News from the Mapleton Township area in 1906, 1956

The following is a re-print of a past column by former Advertiser columnist Stephen Thorning, who passed away on Feb. 23, 2015.
Some text has been updated to reflect changes since the original publication and any images used may not be the same as those that accompanied the original publication.

117 years ago February 1906

Winter 1906 brought an up-and-down season of weather. 

Three weeks of bitter cold, with very little snow, followed a mid-January thaw. Then the thermometer shot up again, frustrating those harvesting blocks of ice from the river at Drayton. During the last week of February temperatures remained well above freezing, producing open water on the Conestogo.

Drayton’s 1906 council waited until Feb. 8 for its first meeting, with reeve Henry Irvine presiding. Much of the meeting involved hiring the village staff for the year, and council tackled the job with a sharp pencil: A.C. Woodman as clerk for an annual salary of $50, J. Lunz as treasurer for $50, and E.G. Andrews as constable, sanitary inspector, poll tax collector, truant officer, and hotel inspector, all for $45 for year. They deferred appointing a tax collector, and decided to dispense with a caretaker for the town hall. 

Shoppers in the Drayton area could find bargains everywhere a hundred years ago this month. 

Many of the deals were in Moorefield. Vic Lewis was selling off his entire stock of men’s wear. Innes & Sons offered good buys in groceries: four tins of peas for 25 cents, 20 pounds of oatmeal for 25 cents, and 25 pounds of sugar for $1. The store also marked down all its winter goods, including three men’s fur coats.

In Drayton, the Hefkey & Metz shoe store advertised a “big slaughter of prices,” and accepted either cash or eggs for its footwear. There were bargains at all three Drayton clothing stores: Gibb Bros, had a “monster sale;” John Lunz wanted to clear out his old stock; and John Whyte complained about “stock too large.” Many flocked to the Pollock and Co. store which, after about 30 years in business at Stirton and Drayton, was “giving up business.” Pollock claimed to have more than $5,000 in stock to liquidate, a diverse inventory of dry goods, clothing, and groceries. He had men’s suits priced from $4.95.

There were some business changes in Moorefield. Jim Forest purchased John Schneider’s coal and lumber business, and down the street, George Wilson expanded his hardware business by hiring a tinsmith. L.C. Korstedt sold Moorefield’s other hardware store to Erb Cober.

The Spring Bank Debating Society, in the Wyandot area, undertook a series of interesting discussions through the winter. In mid-February they tackled the subject, “Resolved, that the press has done more than the pulpit in elevating mankind.” Not surprisingly, the verdict was for the latter.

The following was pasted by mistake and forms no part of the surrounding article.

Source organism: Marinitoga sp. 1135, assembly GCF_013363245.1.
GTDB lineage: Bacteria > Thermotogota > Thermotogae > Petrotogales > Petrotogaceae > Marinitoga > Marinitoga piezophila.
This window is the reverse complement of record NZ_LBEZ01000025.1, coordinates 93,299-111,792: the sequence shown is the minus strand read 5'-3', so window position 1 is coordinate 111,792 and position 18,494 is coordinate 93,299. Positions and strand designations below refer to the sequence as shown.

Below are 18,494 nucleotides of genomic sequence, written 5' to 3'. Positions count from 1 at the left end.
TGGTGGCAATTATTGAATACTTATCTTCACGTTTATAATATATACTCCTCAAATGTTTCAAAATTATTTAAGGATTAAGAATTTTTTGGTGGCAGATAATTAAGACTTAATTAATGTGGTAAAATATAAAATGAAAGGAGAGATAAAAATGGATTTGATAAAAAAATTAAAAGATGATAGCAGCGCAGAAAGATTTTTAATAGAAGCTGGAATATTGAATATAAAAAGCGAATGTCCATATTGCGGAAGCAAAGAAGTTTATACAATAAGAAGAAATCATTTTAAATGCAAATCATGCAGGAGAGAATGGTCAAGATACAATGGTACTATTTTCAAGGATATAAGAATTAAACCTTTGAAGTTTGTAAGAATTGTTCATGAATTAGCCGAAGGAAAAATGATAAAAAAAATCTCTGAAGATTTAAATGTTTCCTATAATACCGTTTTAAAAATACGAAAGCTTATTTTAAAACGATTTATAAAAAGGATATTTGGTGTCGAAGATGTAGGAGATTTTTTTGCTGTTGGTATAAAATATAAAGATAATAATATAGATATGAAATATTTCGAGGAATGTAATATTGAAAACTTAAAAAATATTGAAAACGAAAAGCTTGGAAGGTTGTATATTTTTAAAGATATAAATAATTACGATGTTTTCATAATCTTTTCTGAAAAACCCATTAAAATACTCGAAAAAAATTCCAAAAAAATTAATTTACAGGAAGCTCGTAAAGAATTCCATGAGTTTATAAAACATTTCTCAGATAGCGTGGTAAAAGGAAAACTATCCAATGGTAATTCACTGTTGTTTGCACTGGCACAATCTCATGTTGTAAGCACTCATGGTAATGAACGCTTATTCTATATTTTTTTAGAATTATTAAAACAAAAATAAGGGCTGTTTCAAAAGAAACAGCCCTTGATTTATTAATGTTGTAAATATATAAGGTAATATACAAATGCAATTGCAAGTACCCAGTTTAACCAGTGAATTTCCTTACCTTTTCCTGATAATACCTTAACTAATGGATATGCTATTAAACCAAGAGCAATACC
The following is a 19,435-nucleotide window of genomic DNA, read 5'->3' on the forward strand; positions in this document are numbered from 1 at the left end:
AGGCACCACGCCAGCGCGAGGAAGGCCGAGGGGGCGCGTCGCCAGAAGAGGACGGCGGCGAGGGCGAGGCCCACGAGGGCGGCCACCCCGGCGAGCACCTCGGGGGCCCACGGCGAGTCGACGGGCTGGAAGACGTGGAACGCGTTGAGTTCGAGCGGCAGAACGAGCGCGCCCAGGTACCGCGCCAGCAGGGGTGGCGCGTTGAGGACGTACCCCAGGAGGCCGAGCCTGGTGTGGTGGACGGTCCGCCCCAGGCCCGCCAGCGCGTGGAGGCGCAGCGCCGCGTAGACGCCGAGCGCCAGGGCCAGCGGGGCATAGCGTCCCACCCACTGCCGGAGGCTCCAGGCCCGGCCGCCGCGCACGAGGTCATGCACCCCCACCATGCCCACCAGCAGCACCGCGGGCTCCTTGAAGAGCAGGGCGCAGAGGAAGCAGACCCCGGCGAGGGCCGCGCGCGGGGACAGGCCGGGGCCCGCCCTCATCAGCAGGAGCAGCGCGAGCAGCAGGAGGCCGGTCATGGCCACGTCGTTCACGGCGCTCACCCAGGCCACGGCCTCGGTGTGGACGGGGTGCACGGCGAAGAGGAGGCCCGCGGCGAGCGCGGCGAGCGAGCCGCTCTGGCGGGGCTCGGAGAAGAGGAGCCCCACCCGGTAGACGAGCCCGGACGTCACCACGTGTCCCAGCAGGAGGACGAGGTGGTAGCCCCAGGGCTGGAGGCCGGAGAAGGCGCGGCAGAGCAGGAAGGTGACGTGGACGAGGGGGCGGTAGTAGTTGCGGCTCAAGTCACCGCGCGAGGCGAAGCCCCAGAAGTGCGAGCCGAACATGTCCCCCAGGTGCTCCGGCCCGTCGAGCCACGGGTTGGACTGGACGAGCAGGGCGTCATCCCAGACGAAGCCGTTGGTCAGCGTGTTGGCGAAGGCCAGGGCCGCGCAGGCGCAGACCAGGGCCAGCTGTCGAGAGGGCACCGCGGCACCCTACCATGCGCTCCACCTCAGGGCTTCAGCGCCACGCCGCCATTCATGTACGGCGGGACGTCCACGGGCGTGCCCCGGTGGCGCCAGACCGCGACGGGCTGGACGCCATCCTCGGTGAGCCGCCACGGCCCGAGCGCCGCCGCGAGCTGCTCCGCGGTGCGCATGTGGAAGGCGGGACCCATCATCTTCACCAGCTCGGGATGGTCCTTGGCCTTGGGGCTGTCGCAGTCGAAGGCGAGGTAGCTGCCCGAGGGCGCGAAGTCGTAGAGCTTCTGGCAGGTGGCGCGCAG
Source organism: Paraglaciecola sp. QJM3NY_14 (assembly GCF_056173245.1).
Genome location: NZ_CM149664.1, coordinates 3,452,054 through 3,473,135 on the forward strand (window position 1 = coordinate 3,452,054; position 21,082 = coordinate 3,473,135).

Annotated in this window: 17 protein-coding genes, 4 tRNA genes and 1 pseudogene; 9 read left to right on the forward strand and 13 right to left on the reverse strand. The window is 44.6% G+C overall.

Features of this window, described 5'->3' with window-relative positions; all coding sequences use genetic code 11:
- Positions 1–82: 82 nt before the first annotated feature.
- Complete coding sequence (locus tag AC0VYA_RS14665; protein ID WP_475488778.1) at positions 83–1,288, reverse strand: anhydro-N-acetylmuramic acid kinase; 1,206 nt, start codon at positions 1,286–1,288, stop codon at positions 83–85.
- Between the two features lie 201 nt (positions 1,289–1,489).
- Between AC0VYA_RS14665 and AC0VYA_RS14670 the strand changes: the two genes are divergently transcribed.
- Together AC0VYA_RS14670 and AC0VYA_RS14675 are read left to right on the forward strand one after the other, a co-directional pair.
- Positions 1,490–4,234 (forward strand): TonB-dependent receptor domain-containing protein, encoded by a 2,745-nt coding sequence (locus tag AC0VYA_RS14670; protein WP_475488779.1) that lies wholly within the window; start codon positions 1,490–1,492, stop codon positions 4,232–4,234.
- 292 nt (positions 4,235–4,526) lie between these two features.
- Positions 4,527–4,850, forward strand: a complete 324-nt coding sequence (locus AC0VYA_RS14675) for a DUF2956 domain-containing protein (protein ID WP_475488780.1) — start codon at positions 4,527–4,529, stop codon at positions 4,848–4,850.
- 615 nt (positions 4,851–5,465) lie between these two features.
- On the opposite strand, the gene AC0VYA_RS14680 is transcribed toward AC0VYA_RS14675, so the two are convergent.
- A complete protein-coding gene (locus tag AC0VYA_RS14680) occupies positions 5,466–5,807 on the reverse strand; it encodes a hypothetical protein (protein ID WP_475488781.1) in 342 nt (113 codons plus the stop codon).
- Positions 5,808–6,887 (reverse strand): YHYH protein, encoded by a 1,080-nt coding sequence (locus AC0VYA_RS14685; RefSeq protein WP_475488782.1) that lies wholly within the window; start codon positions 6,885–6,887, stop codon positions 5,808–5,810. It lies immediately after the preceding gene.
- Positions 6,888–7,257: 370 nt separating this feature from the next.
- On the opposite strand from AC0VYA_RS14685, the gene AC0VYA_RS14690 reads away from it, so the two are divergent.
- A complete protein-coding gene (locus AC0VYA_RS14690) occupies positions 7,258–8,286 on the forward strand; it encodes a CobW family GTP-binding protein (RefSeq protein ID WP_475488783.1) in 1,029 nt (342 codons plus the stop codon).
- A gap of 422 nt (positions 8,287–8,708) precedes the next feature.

Moorefield’s Foresters’ Lodge undertook a major membership drive over the winter, hoping to get their roll up to 100. By the end of March they surpassed that goal. Moorefield’s Presbyterian church, after considering several applicants, offered a unanimous call to Rev. D.L. Campbell of Dromore to take over their pulpit permanently.

Glen Allan’s small lending library continued to enjoy success. A fundraising concert drew a good crowd and added funds to the 1906 book budget.

Drayton and 21 other villages with continuation schools (those offering Grades 9 and 10 only) pooled their resources to petition Ontario’s Whitney government to put their provincial funding on the same basis as full high schools. Continuation schools received $100 per teaching position; high schools had other costs that qualified for grants. The Drayton school had two teachers and 66 students. Some high schools in Ontario were no larger.

Drayton’s library board tried to raise operating funds with a play, The Squire’s Daughter, performed by the Drayton Dramatic Society at the town hall on Feb. 14. With very cold weather and sleighing poor, the crowd was small. After the performance, Dr. and Mrs. Flath served an oyster supper for the cast.

The Women’s Institute for the West Wellington district gathered at Drayton’s town hall on Feb. 24 for an all-day convention. Among the attractions was a demonstration on homemade candy. There was also a session on salads, which in 1906 were still something of a novelty on most dining room tables in Ontario.

67 years ago January 1956